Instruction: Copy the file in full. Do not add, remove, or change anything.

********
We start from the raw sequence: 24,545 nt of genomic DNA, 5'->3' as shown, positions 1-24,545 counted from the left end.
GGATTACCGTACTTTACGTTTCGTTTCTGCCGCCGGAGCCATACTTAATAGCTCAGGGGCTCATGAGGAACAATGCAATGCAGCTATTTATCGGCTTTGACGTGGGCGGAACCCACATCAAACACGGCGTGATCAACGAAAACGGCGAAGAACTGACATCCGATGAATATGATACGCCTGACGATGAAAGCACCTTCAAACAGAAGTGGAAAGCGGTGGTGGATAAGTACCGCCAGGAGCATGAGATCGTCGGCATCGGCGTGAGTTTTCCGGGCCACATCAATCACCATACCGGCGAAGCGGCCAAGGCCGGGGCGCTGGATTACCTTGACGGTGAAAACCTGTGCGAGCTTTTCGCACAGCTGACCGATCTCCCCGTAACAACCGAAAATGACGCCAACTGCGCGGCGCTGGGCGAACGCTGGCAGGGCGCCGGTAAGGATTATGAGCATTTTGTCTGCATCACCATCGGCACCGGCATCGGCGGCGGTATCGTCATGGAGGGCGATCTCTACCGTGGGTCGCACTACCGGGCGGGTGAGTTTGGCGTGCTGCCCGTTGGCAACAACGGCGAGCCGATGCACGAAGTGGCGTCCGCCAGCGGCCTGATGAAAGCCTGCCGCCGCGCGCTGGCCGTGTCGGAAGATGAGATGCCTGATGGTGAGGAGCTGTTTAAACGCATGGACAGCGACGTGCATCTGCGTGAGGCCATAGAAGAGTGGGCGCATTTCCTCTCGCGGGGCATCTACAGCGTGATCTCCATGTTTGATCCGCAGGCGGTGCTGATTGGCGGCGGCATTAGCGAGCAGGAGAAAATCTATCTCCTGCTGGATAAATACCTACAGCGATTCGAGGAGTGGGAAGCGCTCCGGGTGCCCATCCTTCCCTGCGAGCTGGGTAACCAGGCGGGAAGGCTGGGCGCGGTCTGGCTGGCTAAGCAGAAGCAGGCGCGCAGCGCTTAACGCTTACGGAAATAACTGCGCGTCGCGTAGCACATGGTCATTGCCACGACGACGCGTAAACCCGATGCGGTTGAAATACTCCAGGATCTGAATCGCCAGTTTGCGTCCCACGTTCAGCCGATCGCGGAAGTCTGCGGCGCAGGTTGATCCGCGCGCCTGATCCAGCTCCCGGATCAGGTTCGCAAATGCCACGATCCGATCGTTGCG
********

We start from the raw sequence: 24,545 nt of genomic DNA, 5'->3' as shown, positions 1-24,545 counted from the left end.
GGATTACCGTACTTTACGTTTCGTTTCTGCCGCCGGAGCCATACTTAATAGCTCAGGGGCTCATGAGGAACAATGCAATGCAGCTATTTATCGGCTTTGACGTGGGCGGAACCCACATCAAACACGGCGTGATCAACGAAAACGGCGAAGAACTGACATCCGATGAATATGATACGCCTGACGATGAAAGCACCTTCAAACAGAAGTGGAAAGCGGTGGTGGATAAGTACCGCCAGGAGCATGAGATCGTCGGCATCGGCGTGAGTTTTCCGGGCCACATCAATCACCATACCGGCGAAGCGGCCAAGGCCGGGGCGCTGGATTACCTTGACGGTGAAAACCTGTGCGAGCTTTTCGCACAGCTGACCGATCTCCCCGTAACAACCGAAAATGACGCCAACTGCGCGGCGCTGGGCGAACGCTGGCAGGGCGCCGGTAAGGATTATGAGCATTTTGTCTGCATCACCATCGGCACCGGCATCGGCGGCGGTATCGTCATGGAGGGCGATCTCTACCGTGGGTCGCACTACCGGGCGGGTGAGTTTGGCGTGCTGCCCGTTGGCAACAACGGCGAGCCGATGCACGAAGTGGCGTCCGCCAGCGGCCTGATGAAAGCCTGCCGCCGCGCGCTGGCCGTGTCGGAAGATGAGATGCCTGATGGTGAGGAGCTGTTTAAACGCATGGACAGCGACGTGCATCTGCGTGAGGCCATAGAAGAGTGGGCGCATTTCCTCTCGCGGGGCATCTACAGCGTGATCTCCATGTTTGATCCGCAGGCGGTGCTGATTGGCGGCGGCATTAGCGAGCAGGAGAAAATCTATCTCCTGCTGGATAAATACCTACAGCGATTCGAGGAGTGGGAAGCGCTCCGGGTGCCCATCCTTCCCTGCGAGCTGGGTAACCAGGCGGGAAGGCTGGGCGCGGTCTGGCTGGCTAAGCAGAAGCAGGCGCGCAGCGCTTAACGCTTACGGAAATAACTGCGCGTCGCGTAGCACATGGTCATTGCCACGACGACGCGTAAACCCGATGCGGTTGAAATACTCCAGGATCTGAATCGCCAGTTTGCGTCCCACGTTCAGCCGATCGCGGAAGTCTGCGGCGCAGGTTGATCCGCGCGCCTGATCCAGCTCCCGGATCAGGTTCGCAAATGCCACGATCCGATCGTTGCG